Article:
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The Essential Guide to Understanding Why You Should Get Your Wisdom Teeth Removed

What Are Wisdom Teeth & Why Are They Removed?

Wisdom teeth, also known as third molars, are the last teeth to emerge in the mouth. They usually appear between the ages of 17 and 25 and can cause a variety of issues if not removed. Wisdom teeth removal is a common procedure that can help prevent pain, infection, and overcrowding of other teeth in the mouth.

What Are the Benefits of Getting Your Wisdom Teeth Removed?

Getting your wisdom teeth removed can offer a variety of benefits, both in the short and long term. They often cause overcrowding and misalignment in the mouth, leading to discomfort and potential problems with oral health. Removing these teeth can help prevent pain, infection, and other issues that can arise from having them. Additionally, it can also improve your overall dental health by alleviating overcrowding and allowing for better brushing and flossing habits.

What Is The Process of Getting Your Wisdom Teeth Out?

Before the Procedure:

Before the procedure, your dentist or oral surgeon will typically take x-rays of your mouth to determine the position and condition of your wisdom teeth. They will also ask you about any medical conditions you may have, medications you are taking, and allergies you may have. You will also be given instructions on how to prepare for the procedure, such as not eating or drinking anything for a certain amount of time before the surgery. You may also need to arrange for someone to drive you home after the procedure, as the effects of the anesthesia may take a few hours to wear off.

The Procedure:

The procedure to remove wisdom teeth usually takes about an hour. You will be given a local anesthetic to numb the area around the tooth, as well as sedation if necessary to help you relax. In some cases, general anesthesia may be used, in which case you will be asleep during the procedure. Once the anesthesia has taken effect, your dentist or oral surgeon will make an incision in the gum tissue to access the tooth. They will then remove any bone that is blocking access to the tooth, and then separate the tooth from the surrounding tissue and extract it. If the tooth is impacted, meaning it is partially or fully covered by gum tissue or bone, your dentist or oral surgeon may need to make a larger incision and remove the surrounding bone to access the tooth.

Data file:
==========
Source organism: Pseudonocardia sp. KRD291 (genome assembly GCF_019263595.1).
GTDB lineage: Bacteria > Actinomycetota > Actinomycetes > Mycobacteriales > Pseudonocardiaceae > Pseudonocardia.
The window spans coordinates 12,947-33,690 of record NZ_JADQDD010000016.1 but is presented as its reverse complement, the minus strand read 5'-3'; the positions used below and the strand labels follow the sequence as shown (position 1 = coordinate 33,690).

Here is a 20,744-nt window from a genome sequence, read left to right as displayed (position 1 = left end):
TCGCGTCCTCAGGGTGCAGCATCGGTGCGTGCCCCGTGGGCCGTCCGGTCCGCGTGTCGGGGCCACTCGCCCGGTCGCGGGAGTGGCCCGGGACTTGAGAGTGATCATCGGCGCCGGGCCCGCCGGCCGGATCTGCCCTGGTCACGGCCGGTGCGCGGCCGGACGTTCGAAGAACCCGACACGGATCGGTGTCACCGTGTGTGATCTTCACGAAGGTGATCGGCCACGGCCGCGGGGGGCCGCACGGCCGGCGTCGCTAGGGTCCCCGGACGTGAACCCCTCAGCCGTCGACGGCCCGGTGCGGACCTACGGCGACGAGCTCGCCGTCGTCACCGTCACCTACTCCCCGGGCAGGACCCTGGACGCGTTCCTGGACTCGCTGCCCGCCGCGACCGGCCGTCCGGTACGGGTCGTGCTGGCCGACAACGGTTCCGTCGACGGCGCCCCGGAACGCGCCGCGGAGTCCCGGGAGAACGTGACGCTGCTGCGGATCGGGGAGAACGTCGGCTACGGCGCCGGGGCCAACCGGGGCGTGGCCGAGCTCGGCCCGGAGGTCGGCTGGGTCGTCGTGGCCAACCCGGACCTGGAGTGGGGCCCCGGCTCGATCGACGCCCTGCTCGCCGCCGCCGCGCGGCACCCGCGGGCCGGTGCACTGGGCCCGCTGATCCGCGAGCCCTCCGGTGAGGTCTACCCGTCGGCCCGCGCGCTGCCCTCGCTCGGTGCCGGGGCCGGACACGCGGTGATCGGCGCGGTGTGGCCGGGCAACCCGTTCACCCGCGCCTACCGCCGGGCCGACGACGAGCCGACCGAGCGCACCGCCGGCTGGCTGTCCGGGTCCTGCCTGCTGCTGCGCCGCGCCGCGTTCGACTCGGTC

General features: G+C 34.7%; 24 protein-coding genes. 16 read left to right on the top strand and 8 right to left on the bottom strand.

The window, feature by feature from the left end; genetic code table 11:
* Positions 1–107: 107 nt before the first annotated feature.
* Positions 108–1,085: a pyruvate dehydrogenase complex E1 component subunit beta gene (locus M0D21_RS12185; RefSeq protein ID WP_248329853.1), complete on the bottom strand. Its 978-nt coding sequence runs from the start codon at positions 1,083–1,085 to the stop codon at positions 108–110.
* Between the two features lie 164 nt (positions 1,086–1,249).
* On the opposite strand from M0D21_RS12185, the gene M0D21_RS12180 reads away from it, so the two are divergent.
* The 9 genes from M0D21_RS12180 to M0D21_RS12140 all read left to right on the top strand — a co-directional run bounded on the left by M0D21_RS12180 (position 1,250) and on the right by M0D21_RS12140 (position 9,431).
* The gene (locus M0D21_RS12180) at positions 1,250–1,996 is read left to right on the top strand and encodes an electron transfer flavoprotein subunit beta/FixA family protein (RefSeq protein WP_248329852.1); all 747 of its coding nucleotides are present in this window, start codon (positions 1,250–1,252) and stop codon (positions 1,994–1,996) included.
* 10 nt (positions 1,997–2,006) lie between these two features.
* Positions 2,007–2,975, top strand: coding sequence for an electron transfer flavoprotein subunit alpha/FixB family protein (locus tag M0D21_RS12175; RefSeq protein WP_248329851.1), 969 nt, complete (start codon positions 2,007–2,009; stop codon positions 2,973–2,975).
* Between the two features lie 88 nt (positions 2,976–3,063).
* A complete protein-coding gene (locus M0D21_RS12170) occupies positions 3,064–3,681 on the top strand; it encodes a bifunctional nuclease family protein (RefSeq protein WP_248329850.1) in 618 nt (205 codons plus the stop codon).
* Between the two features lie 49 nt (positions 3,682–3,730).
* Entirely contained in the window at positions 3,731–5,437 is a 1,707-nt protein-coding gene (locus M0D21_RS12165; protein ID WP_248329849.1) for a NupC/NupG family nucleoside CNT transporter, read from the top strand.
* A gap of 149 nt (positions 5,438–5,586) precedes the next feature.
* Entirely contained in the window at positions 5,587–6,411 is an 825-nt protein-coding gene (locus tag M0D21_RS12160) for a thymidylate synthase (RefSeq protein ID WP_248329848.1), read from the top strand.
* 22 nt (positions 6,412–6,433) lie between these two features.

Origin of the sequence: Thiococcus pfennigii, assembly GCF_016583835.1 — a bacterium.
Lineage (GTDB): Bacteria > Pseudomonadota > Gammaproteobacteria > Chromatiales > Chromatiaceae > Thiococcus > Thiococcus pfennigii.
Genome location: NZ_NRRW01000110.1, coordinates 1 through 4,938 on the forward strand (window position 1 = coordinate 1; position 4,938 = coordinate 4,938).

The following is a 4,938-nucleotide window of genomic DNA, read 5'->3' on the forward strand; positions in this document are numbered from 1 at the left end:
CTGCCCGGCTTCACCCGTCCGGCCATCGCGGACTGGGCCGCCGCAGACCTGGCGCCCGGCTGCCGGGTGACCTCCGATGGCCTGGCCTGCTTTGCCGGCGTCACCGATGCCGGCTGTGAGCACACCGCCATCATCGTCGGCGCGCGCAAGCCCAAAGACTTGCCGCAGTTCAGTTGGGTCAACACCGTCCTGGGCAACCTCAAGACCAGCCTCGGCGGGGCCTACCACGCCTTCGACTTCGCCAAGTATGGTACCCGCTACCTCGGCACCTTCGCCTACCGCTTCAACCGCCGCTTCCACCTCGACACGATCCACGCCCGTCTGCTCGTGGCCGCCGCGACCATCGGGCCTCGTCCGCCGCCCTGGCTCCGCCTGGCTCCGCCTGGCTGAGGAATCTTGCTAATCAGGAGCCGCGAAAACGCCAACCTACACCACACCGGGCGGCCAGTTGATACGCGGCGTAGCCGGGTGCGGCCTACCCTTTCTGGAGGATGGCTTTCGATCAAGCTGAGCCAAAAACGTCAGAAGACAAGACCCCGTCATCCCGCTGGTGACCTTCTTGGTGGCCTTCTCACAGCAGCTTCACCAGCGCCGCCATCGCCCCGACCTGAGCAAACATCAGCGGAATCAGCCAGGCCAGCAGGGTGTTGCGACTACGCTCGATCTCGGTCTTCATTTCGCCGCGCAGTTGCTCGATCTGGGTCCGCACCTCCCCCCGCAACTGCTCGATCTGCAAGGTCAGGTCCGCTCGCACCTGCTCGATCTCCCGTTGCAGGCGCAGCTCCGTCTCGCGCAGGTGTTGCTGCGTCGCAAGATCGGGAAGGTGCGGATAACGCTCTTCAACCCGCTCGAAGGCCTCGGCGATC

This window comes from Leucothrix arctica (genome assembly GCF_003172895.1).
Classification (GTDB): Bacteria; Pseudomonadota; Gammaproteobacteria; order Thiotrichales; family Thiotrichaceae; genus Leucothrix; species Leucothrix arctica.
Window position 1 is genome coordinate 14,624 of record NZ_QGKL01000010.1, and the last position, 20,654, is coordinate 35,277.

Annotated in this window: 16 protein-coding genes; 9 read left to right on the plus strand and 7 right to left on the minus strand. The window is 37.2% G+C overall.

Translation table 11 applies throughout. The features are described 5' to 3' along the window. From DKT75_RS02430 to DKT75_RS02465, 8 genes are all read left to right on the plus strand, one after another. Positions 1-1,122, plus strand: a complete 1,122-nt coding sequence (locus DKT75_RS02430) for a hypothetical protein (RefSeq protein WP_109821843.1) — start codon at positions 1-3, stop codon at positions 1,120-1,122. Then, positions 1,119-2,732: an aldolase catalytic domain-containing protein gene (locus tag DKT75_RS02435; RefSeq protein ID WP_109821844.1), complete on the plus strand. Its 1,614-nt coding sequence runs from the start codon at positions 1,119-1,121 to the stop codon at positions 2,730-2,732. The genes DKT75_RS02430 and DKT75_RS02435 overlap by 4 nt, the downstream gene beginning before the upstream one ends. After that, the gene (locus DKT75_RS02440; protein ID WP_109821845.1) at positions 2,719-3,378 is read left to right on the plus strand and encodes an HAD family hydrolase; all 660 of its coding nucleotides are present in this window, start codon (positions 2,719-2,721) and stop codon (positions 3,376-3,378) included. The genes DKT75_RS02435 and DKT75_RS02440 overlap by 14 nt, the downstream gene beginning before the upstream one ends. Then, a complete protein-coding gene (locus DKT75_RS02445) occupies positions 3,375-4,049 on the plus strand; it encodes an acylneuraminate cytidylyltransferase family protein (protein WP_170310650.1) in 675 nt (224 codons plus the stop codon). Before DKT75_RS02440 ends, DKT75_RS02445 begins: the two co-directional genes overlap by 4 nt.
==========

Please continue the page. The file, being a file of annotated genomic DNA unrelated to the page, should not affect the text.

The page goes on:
After the Procedure:

After the procedure, you will be given instructions on how to care for your mouth as it heals. This may include taking pain medication, applying ice packs to the outside of your mouth to reduce swelling, and avoiding certain foods that may irritate the extraction site. You should also avoid smoking and using a straw for the first few days after the procedure, as the sucking motion can dislodge the blood clot that forms in the extraction site and delay healing. Most people are able to return to normal activities within a few days to a week after the procedure, although it may take a few weeks for the extraction site to fully heal.


Wisdom teeth removal is a common procedure that many people go through. It can be a daunting experience, but understanding the process can help make it easier. By understanding what to expect before and after the surgery, you can ensure that your wisdom teeth removal goes as smoothly and safely as possible.


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